John Garner

Maleimide-PEG-PLGA from PolySciTech used in development of targeted nanoparticle brain-cancer therapy

Blog Post created by John Garner on Mar 22, 2018

Hua, 2018 glioma nanoparticle cancer docetaxel.jpg

Brain cancer is doubly difficult to treat as most chemotherapeutics are cytotoxic and uptake to the tumor is poor due to the blood-brain-barrier. Recently, researchers at Yantai University (China) used PLGA-PEG-Mal (Polyvivo AI020) from PolySciTech (www.polyscitech.com) to generate targeted nanoparticles for treating glioma. This research holds promise for improved therapy of brain cancer. Read more: Hua, Hongchen, Xuemei Zhang, Hongjie Mu, Qingqing Meng, Ying Jiang, Yiyun Wang, Xiaoyan Lu et al. "RVG29-modified Docetaxel-loaded nanoparticles for brain-targeted glioma therapy." International Journal of Pharmaceutics (2018). https://www.sciencedirect.com/science/article/pii/S0378517318301753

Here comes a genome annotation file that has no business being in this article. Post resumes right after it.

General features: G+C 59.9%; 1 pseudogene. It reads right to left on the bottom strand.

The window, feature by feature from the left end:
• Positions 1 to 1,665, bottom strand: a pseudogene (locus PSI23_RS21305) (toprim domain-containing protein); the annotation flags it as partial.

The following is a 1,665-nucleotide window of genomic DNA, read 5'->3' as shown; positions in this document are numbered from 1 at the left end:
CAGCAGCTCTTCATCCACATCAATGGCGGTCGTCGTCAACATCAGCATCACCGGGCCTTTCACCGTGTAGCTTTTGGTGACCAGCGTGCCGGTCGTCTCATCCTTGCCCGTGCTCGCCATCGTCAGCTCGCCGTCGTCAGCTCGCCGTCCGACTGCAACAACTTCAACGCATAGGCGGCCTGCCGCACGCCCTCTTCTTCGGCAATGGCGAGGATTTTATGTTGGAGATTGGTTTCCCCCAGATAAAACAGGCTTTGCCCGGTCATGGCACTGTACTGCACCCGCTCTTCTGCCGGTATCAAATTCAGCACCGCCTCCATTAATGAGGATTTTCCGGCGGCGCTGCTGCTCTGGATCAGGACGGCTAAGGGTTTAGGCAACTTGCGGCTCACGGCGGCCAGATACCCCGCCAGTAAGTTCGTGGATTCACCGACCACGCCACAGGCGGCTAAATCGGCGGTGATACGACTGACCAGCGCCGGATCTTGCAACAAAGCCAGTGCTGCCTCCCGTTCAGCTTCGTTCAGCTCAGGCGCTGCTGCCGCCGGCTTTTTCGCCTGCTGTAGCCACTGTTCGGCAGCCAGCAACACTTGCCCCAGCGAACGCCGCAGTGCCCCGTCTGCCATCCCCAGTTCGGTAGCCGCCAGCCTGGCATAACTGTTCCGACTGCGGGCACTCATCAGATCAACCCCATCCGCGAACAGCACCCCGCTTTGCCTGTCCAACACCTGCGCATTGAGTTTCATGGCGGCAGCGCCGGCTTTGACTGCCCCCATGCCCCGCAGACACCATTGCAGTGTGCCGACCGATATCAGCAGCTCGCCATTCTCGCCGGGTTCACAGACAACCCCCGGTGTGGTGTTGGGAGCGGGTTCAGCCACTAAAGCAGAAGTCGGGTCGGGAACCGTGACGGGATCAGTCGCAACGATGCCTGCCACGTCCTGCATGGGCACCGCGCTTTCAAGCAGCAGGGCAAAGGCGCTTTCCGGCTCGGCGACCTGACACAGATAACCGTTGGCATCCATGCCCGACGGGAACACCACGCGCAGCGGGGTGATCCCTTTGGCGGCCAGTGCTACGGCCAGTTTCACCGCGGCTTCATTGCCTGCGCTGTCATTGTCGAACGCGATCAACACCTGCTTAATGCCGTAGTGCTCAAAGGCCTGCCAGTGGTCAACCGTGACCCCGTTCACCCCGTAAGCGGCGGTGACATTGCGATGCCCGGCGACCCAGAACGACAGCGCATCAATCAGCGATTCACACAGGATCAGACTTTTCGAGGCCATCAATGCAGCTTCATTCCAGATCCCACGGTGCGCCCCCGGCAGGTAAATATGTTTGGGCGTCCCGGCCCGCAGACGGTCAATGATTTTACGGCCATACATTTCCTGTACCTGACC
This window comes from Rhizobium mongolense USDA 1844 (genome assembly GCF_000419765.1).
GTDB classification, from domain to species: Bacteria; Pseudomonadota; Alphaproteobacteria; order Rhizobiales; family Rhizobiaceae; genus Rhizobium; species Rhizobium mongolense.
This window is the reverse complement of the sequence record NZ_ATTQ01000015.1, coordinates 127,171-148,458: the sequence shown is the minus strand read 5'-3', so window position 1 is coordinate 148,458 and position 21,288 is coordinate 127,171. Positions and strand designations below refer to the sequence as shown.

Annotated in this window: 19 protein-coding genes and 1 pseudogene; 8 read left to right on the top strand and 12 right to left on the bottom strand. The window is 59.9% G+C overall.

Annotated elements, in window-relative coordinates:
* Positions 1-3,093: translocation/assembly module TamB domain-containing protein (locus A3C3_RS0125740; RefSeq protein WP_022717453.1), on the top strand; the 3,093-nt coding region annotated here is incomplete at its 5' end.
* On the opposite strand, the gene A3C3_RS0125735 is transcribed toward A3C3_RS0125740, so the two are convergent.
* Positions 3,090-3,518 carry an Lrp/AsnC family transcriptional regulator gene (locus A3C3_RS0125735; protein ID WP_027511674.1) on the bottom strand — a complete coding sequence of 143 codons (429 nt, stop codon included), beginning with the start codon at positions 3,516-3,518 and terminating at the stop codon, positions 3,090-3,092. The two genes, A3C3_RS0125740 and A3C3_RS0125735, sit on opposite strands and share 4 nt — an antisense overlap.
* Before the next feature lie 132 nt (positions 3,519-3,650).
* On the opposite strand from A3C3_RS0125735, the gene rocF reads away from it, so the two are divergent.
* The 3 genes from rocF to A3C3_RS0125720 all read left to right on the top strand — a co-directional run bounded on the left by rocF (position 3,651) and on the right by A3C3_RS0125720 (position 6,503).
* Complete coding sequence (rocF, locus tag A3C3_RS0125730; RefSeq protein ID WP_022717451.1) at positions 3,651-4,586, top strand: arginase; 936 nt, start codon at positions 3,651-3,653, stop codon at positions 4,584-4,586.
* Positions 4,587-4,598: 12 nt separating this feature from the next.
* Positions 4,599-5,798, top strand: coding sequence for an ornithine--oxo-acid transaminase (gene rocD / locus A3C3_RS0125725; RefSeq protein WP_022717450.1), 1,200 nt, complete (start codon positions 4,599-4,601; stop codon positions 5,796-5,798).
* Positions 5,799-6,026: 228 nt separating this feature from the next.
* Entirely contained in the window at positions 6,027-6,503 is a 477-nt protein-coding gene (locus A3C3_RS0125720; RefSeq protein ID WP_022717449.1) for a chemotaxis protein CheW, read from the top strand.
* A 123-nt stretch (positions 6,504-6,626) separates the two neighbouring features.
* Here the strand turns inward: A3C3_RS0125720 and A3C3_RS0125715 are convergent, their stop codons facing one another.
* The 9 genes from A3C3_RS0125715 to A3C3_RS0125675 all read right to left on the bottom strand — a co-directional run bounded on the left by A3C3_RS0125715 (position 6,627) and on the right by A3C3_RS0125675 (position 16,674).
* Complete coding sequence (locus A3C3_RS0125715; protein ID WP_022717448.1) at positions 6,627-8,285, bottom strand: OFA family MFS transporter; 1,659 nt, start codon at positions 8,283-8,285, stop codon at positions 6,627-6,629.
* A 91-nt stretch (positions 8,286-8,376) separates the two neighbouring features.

“Abstract: Gliomas are the most common malignant brain tumor, but treatment is limited by the blood–brain barrier (BBB), especially for chemotherapeutic drugs. Although some chemotherapy drugs can pass through the BBB, many of these agents are toxic to normal brain tissue. To maximize therapeutic effects, chemotherapeutic drugs must accumulate at the glioma site. In this study, a specific ligand (the RVG29 peptide) that can combine with acetylcholine receptors was conjugated to polyethylene glycol-modified poly-(D,L-lactide-co-glycolide) (PEG-PLGA) to develop a targeted carrier; preparation of the targeted docetaxel nanoparticles (DTX-NPs) was performed by the nanoprecipitation method. The NPs were approximately 110 nm and had smooth surfaces. Enzyme-linked immunoassay results showed that the amount of receptor on the surface of glioma cells was 2.04-fold higher than that of nonmalignant cells, which may promote accumulation of RVG29-modified NPs at the targeting site. NPs showed targeting properties for glioma cells compared with the non-targeting NPs in an in vitro cellular uptake test. Targeted NPs also showed better BBB penetration in an in vitro model. In vivo tests indicated that RVG29-PEG-PLGA-NPs could selectively accumulate in intracranial glioma tissue. In conclusion, these results indicated that the RVG29-modified NPs have potential efficacy for glioma therapy. Keywords: Brain-targeting; glioma; RVG29; blood–brain barrier; Docetaxel”

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